Bush Point hydrophone

Located on the southwest shoreline of Whidbey Island (WA, USA), Bush Point projects into Admiralty Inlet where strong Pacific tides rush to and from Puget Sound. The tidal mixing of sea and river waters attracts marine life, including local sea birds and marine mammals, as well as migrating salmon and killer whales. Many of these species make sounds that can be heard through the Bush Point hydrophone system. The hydrophones also pick up human-made noises, particularly from vessels — both in the nearby shipping lanes and launching from the local boat ramp.

Latest news:

Shared Google photo album

Overview and credits:

Hosted and organized by Howard Garrett and Susan Berta of Orca Network, the Bush Point hydrophone project is a collaboration of many talented team members. The hydrophone is deployed from the Bush Point Wharf B&B thanks to the generosity of owner Stan Yu. The hydrophones are designed and maintained by Lon Brocklehurst and Ken Balcomb of the Center for Whale Research and  Florian Granger of Sealife Productions. Integration with the Orcasound streaming computer system and listening app is provided and maintained by Scott Veirs of Beam Reach. The high-speed Internet connection is supported through a grant from Whidbey Telecom.

23 thoughts on “Bush Point hydrophone

  1. Joe says:

    11/4/18 – Tried to listen to Bush Point following its being featured in a KOMO 4 News segment in the 7 am Sunday news hour. Apparently inactive.

    1. Scott Veirs says:

      Yes, sadly the hydrophone is having trouble as of noon on Saturday. Orca Network is working with the manufacturer to troubleshoot.

      For now, please try listening to the Orcasound Lab sounds via live.orcasound.net/orcasound-lab

    1. Scott Veirs says:

      Orcasound Lab is working, but it currently re-starts on the half hour, so you may need to wait a few minutes around then and try re-loading live.orcasound.net

        1. Scott Veirs says:

          Hmmm. Can you get to orcasound.net ? If so, then go there, clear your browser cache, and then clean select the yellow Listen Live button.

        2. Scott Veirs says:

          Hmmm. Can you get to orcasound.net ? If so, then go there, clear your browser cache, and then clean select the yellow Listen Live button. If not, let us know what device and browser you are using.

          1. Anna Stenmark says:

            Hi, I tried to empty cache and restart my phone but it still wont work. I got on my laptop to try it today but it is not working on there either. When I click “listen live” it takes me to a blank page.

          2. Scott Veirs says:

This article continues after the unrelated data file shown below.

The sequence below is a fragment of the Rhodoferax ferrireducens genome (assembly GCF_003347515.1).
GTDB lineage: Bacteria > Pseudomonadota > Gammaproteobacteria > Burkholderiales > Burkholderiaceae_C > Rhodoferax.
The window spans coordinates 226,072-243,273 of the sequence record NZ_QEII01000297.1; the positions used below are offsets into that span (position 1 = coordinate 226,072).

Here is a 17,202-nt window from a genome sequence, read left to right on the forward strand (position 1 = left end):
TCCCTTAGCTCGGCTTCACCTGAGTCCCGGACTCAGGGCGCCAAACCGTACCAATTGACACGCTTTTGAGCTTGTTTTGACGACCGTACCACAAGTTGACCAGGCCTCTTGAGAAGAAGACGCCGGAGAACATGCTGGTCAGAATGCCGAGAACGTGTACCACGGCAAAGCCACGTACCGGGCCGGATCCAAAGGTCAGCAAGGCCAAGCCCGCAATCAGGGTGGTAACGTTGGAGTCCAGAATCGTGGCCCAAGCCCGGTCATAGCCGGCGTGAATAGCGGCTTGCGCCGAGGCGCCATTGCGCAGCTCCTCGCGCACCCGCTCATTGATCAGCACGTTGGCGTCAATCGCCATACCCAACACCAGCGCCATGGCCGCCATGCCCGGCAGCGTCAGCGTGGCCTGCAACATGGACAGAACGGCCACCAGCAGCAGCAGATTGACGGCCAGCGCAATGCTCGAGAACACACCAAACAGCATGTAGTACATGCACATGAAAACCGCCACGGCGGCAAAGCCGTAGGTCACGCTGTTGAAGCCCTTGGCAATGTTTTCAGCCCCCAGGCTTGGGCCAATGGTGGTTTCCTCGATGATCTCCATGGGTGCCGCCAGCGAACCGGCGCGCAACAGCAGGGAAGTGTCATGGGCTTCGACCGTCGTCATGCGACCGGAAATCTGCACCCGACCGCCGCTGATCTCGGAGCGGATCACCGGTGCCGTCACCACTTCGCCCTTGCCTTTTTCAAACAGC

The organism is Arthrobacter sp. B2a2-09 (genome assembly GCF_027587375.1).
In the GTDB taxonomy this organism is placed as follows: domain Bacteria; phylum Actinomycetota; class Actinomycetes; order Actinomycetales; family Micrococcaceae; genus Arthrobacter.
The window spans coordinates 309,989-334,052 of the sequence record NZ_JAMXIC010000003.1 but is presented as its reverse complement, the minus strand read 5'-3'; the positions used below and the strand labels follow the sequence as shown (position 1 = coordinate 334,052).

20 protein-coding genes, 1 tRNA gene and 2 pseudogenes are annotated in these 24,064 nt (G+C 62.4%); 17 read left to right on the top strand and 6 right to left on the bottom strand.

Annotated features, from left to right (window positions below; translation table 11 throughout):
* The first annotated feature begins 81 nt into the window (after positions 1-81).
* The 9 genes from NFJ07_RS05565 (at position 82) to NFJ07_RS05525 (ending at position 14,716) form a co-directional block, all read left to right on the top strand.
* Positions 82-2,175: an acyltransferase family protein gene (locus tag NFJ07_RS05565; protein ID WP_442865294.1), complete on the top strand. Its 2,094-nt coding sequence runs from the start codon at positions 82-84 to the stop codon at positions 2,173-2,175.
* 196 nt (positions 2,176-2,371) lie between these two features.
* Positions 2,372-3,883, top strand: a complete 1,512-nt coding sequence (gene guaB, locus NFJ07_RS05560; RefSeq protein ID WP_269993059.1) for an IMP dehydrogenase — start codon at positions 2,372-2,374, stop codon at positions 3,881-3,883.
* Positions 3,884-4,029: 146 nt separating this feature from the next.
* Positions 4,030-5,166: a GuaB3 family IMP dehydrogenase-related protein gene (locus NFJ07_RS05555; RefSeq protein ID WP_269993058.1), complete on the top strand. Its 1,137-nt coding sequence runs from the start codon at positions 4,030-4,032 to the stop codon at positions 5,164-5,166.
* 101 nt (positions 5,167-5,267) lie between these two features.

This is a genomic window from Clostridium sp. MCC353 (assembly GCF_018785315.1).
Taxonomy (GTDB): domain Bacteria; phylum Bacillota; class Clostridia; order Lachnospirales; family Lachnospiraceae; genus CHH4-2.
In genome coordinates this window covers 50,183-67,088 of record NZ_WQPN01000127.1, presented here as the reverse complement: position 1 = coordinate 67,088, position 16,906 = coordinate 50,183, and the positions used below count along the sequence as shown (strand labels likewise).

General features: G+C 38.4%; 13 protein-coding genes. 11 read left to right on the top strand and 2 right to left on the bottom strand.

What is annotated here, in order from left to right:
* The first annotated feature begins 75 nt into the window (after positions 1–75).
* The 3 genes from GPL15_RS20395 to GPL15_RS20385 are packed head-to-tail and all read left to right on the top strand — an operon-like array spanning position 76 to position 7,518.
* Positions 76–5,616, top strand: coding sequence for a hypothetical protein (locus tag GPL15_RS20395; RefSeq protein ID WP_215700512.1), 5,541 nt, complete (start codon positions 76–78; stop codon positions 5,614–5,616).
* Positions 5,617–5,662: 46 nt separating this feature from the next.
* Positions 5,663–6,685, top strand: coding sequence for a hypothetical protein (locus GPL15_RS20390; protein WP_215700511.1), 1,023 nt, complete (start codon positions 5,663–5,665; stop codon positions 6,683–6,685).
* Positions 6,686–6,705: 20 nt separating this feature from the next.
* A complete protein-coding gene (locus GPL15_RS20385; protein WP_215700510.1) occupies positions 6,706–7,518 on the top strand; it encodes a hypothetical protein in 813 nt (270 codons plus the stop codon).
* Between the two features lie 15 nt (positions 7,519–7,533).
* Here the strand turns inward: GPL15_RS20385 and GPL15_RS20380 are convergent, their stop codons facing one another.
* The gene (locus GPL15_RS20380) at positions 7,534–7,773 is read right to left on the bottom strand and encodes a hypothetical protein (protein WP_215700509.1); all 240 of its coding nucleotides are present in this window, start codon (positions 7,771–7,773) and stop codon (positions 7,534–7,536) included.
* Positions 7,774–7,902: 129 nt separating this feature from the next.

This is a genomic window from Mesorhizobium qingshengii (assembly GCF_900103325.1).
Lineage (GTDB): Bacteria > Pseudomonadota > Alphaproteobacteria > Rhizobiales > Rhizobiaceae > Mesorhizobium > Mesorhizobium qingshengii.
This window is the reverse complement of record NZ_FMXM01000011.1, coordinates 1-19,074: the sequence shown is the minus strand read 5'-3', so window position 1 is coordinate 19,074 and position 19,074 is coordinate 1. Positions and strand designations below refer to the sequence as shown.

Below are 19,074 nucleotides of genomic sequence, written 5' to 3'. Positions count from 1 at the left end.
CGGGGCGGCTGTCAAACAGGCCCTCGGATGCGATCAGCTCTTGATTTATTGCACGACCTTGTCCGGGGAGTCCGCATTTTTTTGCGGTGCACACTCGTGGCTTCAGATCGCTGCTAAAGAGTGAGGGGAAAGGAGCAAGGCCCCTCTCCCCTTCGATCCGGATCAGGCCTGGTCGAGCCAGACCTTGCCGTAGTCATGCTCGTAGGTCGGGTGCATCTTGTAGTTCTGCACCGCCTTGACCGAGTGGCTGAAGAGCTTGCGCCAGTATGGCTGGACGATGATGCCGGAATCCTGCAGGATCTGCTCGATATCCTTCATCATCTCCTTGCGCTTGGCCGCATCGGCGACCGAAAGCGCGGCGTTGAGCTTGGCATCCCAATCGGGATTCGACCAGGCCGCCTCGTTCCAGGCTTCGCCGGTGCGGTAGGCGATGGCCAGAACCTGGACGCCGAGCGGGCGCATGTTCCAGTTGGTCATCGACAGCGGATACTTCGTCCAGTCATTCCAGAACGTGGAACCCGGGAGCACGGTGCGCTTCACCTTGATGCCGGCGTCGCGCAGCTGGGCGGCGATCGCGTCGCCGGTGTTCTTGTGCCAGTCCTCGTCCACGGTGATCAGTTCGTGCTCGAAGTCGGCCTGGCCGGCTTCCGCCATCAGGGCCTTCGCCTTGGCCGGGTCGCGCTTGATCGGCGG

Strange. I think this is new behavior that hasn’t been reported. Can you tell me what browser you are using (on phone and laptop)?

          3. Anna Stenmark says:

            On my phone I use Samsung’s browser and on my laptop I use edge but tried it with firefox too. Still no luck.

  2. Greg Chase says:

    Orcas are off of Bush Point right now 11/10/18 3:30 pm.

    I live here at Bush Point

    Greg Chase

  3. Katharine Bender says:

    Amazing! Can’t tell exactly what I’m hearing but I do hear some small tapping noises besides the sound of “water”.
    Thanks for putting this opportunity together. I’ll check in now and then- I live in Langley.

  4. Colleen Ohair says:

    Have tried multiple times to listen but just get a blank white screen when I go to the site. No sound or words. Been trying for a couple months – I live at bush point.

    1. Scott Veirs says:

      Hi Colleen, sorry you’re having trouble. Please follow the link to the user feedback form so we can understand your situation. The good news is that we’ll be making some changes over the winter that should improve player performance (beyond our current ~80% success rate). For now, my best advice is to try the Chrome browser on whatever operating systems and devices you prefer.

    1. Scott Veirs says:

      Hi Linda, yes it is still operational. Though the original hydrophones suffered over the winter, Lon put in a back-up hydrophone that seems to be surviving…

      I think what you experienced is that you tried to listen at ~30 minutes after the hour. Due to software stability issues, we often reboot the streaming computer at 30 minutes after an hour. When that happens, the stream doesn’t work for a minute or two.

      So, try again and let us know if it’s still not working for you!

  5. charles h haas says:

    I’m a retired sonar engineer and I’m considering doing some private studies of ocean sounds. “private” means I don’t have money and I’m doing this to satisfy my own intellectual curiosity. I have many years of experience in sonar engineering and ocean acoustics, subjects that I’ve always found fascinating. I guess that qualifies me as a citizen scientist. I’d like to know if your sound data is available as digital data. If additional data (ships AIS for example) that would be useful in analyzing the recorded data, that would be helpful also. Ocean Netwoks Canada offers his type of data but I’d like to have several sources if possible.

    Thanks for your time and consideration

    1. Scott Veirs says:

      Hi Charles,
      We’d welcome your expertise. You can learn more about the technical aspects of the project, including data access, at the Orcasound support page that describes our technical roadmap. Basically, we are moving towards a system where all acoustic data is streamed to cloud storage. Later in 2019 some environmental and metadata (like AIS information) may be stored in the cloud, too, but right now is only logged locally at select nodes. In the interim, you may browse samples of Orcasound data products.

Leave a Reply

Your email address will not be published. Required fields are marked *